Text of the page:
There's plenty of meaty thoughts in his answer here. To recap: he was invited to set by J.J. Abrams, and references his journey as a filmmaker by being inspired by Star Wars as a kid. "I was a little kid who fucking loved Star Wars who wondered if anyone in the world felt and thought the way I did." I love the poster he references in the office about "Loose Lips Sink Star Ships" and how it's aimed directly at Kevin, because he has a tendency to let loose plenty of details. But it really gets good when he talks about the Millennium Falcon set on "Stage M". He explains how the cockpit in Empire was bigger than in A New Hope, and they used a composite of the two blueprints, and how it's all real. How setting foot on the Millennium Falcon set made him be a kid again and remember all he loved when he was growing up, mainly the joys of Star Wars.
This is Kevin Smith's Instagram tear after his own Star Wars: Episode VII set visit. "All I can share are this old Bantha-Tracks subscriber's tears and snotty nose of joy. The Force is WITH this movie. Holy Sith..."
Whether or not you like his movies, it's hard to disagree with him in this discussion, and it's hard not to listen to what he says about how "he's pulling it off." We all have our doubts, of course, but I think there are those of who are getting more and more excited by the day, more and more optimistic as we hear reports like this about how amazing the set is. How it's real again. Kevin Smith explains the feeling so eloquently:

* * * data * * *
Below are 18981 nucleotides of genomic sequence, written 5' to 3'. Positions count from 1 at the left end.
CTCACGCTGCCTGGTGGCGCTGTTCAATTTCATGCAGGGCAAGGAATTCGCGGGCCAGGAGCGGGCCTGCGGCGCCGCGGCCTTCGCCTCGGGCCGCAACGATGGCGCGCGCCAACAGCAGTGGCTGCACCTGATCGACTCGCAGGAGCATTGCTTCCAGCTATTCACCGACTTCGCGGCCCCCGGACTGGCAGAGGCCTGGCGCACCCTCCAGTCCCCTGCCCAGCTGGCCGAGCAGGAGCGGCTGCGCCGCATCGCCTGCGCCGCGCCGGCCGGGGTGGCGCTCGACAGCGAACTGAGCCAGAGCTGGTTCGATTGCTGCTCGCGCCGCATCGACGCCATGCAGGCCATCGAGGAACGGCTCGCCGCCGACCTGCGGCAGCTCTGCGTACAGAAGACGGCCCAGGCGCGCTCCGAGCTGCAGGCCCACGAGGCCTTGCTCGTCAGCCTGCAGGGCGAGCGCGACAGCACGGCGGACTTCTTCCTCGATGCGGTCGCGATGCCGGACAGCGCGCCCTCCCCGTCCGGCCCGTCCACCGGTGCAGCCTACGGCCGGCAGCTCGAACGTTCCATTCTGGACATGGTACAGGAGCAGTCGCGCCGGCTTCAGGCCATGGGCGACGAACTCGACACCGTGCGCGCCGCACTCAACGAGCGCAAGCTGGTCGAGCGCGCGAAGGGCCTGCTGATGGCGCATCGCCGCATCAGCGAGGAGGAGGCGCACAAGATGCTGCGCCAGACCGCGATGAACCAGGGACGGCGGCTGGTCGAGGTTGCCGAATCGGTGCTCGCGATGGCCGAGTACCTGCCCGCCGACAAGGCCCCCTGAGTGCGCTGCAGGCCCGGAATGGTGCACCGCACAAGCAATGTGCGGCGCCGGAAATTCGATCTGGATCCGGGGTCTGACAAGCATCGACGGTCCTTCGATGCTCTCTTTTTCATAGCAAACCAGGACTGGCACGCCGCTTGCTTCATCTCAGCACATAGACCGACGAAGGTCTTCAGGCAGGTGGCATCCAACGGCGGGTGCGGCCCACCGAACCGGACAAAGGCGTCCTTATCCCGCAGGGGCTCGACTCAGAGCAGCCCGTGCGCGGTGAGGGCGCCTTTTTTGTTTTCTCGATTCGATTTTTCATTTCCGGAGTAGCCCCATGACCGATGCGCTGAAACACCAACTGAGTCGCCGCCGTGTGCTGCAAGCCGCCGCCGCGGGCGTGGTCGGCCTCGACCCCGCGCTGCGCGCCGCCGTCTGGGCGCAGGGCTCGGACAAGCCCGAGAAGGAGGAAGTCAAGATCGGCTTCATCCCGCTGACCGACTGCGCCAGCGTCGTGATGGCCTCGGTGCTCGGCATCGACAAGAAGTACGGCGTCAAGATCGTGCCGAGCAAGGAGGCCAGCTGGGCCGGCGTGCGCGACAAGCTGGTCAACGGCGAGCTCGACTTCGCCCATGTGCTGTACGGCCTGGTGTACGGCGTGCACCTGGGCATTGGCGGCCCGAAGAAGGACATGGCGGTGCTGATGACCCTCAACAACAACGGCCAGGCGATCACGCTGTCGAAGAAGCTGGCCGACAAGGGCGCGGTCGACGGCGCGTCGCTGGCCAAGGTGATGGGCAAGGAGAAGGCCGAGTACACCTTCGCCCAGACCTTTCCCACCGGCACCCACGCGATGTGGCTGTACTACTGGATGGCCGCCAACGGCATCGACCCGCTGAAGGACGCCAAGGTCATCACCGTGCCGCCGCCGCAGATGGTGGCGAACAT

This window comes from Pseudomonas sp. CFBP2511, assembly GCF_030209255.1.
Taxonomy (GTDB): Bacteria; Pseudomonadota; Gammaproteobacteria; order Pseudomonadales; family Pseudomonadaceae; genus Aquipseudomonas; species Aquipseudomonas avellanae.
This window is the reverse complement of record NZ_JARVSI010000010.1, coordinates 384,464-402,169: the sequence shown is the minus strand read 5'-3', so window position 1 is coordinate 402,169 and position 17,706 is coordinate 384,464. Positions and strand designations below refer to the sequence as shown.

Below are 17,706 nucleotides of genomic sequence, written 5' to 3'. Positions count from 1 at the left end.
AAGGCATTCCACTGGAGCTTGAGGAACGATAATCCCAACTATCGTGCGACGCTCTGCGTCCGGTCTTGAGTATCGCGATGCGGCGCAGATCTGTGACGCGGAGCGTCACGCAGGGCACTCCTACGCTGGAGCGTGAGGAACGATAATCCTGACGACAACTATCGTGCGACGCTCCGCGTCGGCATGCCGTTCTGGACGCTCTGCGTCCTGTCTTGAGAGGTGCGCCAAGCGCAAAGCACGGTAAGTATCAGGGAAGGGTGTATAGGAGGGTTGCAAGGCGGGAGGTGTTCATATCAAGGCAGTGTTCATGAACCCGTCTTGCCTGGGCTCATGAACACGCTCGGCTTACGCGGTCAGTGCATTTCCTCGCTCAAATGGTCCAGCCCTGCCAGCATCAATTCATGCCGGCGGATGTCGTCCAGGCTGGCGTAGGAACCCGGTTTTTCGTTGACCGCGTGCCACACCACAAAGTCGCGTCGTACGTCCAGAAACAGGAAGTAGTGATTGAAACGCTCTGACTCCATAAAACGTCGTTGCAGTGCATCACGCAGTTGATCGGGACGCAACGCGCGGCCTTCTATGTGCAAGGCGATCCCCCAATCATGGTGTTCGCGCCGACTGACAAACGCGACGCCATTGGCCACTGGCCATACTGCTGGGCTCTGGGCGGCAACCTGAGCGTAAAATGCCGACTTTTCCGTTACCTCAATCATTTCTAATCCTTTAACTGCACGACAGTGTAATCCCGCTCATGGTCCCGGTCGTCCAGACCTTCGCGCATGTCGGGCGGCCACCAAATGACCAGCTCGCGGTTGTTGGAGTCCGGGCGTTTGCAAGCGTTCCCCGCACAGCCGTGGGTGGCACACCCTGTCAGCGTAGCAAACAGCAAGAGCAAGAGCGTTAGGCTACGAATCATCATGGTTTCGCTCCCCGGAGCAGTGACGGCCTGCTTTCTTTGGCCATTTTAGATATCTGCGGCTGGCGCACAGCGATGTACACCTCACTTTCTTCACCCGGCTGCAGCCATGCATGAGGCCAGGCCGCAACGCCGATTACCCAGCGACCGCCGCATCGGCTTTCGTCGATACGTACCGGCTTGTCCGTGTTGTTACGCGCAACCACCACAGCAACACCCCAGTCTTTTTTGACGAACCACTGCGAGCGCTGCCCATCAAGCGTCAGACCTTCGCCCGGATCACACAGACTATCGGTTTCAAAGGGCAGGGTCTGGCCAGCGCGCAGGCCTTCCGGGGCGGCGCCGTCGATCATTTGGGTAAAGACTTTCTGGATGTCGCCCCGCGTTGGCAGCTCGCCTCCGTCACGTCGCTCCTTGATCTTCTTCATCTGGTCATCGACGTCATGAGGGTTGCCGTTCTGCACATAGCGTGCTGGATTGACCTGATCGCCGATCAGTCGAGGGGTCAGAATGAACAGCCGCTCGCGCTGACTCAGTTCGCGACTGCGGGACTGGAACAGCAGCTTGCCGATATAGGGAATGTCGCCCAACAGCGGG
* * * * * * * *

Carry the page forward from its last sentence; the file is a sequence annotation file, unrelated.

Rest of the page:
"As I walked up that ramp I realized that something was missing from those other movies [the prequels] and it's now in these movies. And its not the obvious of like, hey, the Millennium Falcon or, hey, the characters that we know are returning. It's something else entirely — he's building a tactile world, a world you can touch. And he's replicating with all the love of somebody that has the world's greatest collection of Star Wars figures. And when you walk on that set, man, I don't know how else to describe it except thusly: to use another pop culture reference to describe this pop culture phenomenon. It is like the Field of Dreams, the Kevin Costner movie. And, if J.J. builds it, we're all going to come, hard, because it is amazing. It looks fantastic. So anyone out sitting there wondering if he's going to pull it off, he's pulling it off. He showed me cut scenes, he showed me sequences, images, pictures. I cried and I hugged that guy. And I'm sure as I was crying and hugging on him, he was thinking 'time is money' because they're making a movie. But he got it. He was very flattered. And I was like 'Honestly dude, you're doing it. You’re making my childhood again. You're doing our Star Wars.' What I saw, blew me away."
Sounds like everything we're hoping for, and maybe even more. But only time will tell. I know this is mostly hyperbolic hype from a Star Wars fanatic, but I must admit I'm starting to understand what he's saying, and I'm hopeful they are pulling this off in exactly the way he's saying: "If he captures just 10% of what I felt, they're going to make a gazillion dollars... It's old home - it's seeing everybody you want to see again, in a brand new adventure, moving forward." I wish we could all get the experience of walking on set, and feeling how tactile and real it all is, but that's only reserved for the lucky few. We'll have to wait to see the movie in theaters next year. In the meantime, "Star Wars still means the world to me." Same here, Kevin. Bring it on.